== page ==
Things are quickly changing, even over the span of just a week. The World Health Organization declared COVID-19 a pandemic and President Trump declared a national emergency because of the pandemic. While we don’t have any known cases in West Virginia as of March 15; that will probably change soon as testing catches up with what is really out there. In the meantime, our lives are changing. Social media is ablaze with information– good and bad. And just what is this thing called “social distancing?” Schools are now closed in West Virginia for the foreseeable future. People are panic buying items from supermarkets they don’t really need. Kids can be confused if we as adults are confused. Let’s all take a collective deep breath in and see what we already know.
You probably saw the sun came up this morning and the world didn’t end. It’s good to stay positive. Look at the children you care for and love. Another wonderful gift in life! Let’s also begin with what we know and how that might work to help us. There are only two ways this virus spreads: to susceptible people through the air from someone who is sick with coronavirus (mostly through coughs or sneezes), and through virus particles on surfaces, where susceptible people touch them and infect them through contaminated fingers. That’s it! It’s not passed in the water, and it doesn’t come through the window with rays of sunshine.
There are some really basic things we can do in a pandemic emergency that will make a huge difference in stemming the disease. “Social distancing” means staying away from people as much as possible and to limiting contact when you have to go shopping or out to eat. Governor Justice closed schools to stop the potential spread because kids are close together at school and are at risk of sharing and spreading the virus.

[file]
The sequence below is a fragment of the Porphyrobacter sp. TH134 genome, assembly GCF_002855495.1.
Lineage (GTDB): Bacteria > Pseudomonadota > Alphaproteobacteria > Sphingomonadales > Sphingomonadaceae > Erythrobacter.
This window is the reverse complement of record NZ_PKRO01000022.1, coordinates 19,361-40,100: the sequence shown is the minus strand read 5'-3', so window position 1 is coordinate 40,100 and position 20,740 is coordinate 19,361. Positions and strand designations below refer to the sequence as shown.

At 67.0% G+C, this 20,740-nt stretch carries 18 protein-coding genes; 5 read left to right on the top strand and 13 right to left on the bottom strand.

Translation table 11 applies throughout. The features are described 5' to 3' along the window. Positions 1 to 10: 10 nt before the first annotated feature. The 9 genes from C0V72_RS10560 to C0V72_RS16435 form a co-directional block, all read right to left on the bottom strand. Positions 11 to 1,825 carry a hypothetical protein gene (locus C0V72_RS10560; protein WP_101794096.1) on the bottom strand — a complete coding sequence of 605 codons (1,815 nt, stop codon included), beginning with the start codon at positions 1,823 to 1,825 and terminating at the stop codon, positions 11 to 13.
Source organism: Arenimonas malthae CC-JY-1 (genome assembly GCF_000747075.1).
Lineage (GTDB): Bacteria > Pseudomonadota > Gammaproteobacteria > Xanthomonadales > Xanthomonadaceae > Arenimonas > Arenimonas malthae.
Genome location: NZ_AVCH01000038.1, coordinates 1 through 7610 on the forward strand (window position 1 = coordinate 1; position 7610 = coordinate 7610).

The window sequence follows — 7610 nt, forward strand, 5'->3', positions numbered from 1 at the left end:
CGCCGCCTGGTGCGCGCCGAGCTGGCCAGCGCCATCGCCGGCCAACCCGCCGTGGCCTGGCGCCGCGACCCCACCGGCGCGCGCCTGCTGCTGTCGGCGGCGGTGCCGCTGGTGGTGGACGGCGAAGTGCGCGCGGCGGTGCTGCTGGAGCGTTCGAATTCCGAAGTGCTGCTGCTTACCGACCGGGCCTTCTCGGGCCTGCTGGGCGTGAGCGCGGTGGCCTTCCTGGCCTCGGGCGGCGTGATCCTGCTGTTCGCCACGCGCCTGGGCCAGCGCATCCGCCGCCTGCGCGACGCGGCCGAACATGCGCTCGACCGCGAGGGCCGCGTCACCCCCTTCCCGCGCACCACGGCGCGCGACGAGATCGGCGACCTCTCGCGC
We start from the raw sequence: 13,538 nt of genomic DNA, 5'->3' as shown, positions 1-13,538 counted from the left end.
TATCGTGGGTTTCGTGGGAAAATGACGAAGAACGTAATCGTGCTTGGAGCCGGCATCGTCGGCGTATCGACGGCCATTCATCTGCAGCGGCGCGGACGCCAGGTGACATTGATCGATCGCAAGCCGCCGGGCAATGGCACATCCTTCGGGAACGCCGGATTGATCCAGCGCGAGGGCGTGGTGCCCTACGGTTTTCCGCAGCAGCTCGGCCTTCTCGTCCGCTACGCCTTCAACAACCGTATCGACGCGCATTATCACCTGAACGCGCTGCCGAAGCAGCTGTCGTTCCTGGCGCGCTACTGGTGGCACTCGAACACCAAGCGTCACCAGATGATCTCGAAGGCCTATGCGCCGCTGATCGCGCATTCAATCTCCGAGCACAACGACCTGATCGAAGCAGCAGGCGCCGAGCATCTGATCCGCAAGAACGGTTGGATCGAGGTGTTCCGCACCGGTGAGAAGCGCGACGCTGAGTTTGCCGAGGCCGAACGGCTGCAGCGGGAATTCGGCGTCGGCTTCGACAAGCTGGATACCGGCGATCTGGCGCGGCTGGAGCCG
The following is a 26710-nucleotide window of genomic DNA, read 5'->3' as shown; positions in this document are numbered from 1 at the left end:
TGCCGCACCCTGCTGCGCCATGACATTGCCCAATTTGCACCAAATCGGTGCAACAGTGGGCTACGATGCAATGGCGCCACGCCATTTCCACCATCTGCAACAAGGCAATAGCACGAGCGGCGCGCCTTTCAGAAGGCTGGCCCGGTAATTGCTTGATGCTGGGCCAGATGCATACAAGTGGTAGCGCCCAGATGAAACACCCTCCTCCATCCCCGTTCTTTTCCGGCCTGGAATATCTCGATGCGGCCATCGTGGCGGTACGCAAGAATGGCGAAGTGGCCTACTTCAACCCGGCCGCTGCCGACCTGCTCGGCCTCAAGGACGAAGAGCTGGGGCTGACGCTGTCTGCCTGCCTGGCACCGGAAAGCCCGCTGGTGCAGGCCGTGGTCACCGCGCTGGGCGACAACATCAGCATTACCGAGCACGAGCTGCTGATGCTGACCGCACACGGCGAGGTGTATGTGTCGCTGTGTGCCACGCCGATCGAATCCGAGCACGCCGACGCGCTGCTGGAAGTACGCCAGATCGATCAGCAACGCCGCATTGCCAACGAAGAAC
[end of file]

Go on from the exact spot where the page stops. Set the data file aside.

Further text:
This article from the Washington Post is also a beneficial read in how social distancing stops the spread of viruses.
It will be very hard for kids of all ages to be away from school. There is only so much television time and device time they can have. As the days become weeks, they will want to visit with their friends– something that is not recommended and defeats the idea of social distancing. You can help kids by reminding them of homework, which will keep their minds busy. While devices can be distracting, they can also help friends stay connected. If you don’t have access to internet, a telephone can also work just fine, as many of us older adults know. Self-isolating doesn’t necessarily mean being cooped up in the house all the time. Fresh air is good for everyone. If you can, find time to go out in nature away from other people. Spring is here with flowers and leaves emerging from winter’s slumber. It’s a great time to be outdoors in West Virginia’s State Parks and our National Parks or just at the park closest to home.
Check in on neighbors and relatives who might be ill or shut in. This is a good way to show how children how they can care for others, as we’re all connected in this effort to control this virus. Calling or even writing to grandparents and elderly relatives can foster life-long habits of staying in touch with the people you love. Remind kids that they are playing an important part in ending the pandemic by staying away from people who are ill, elderly, or have conditions that weaken their immune systems. And, of course, you can emphasize proper handwashing. Kids will learn by your example.
Talking to your children about the pandemic involves being calm and giving them the facts. There are things they can do to help. This article gives great ideas!
The best source of accurate information is the Centers for Disease Control and Prevention’s website about COVID-19. They have a family preparedness page you can find here with the most up-to-date information. Check back often for any updates and remember- listen to the experts and not social media.
Be aware, be informed, and, as always, wash your hands.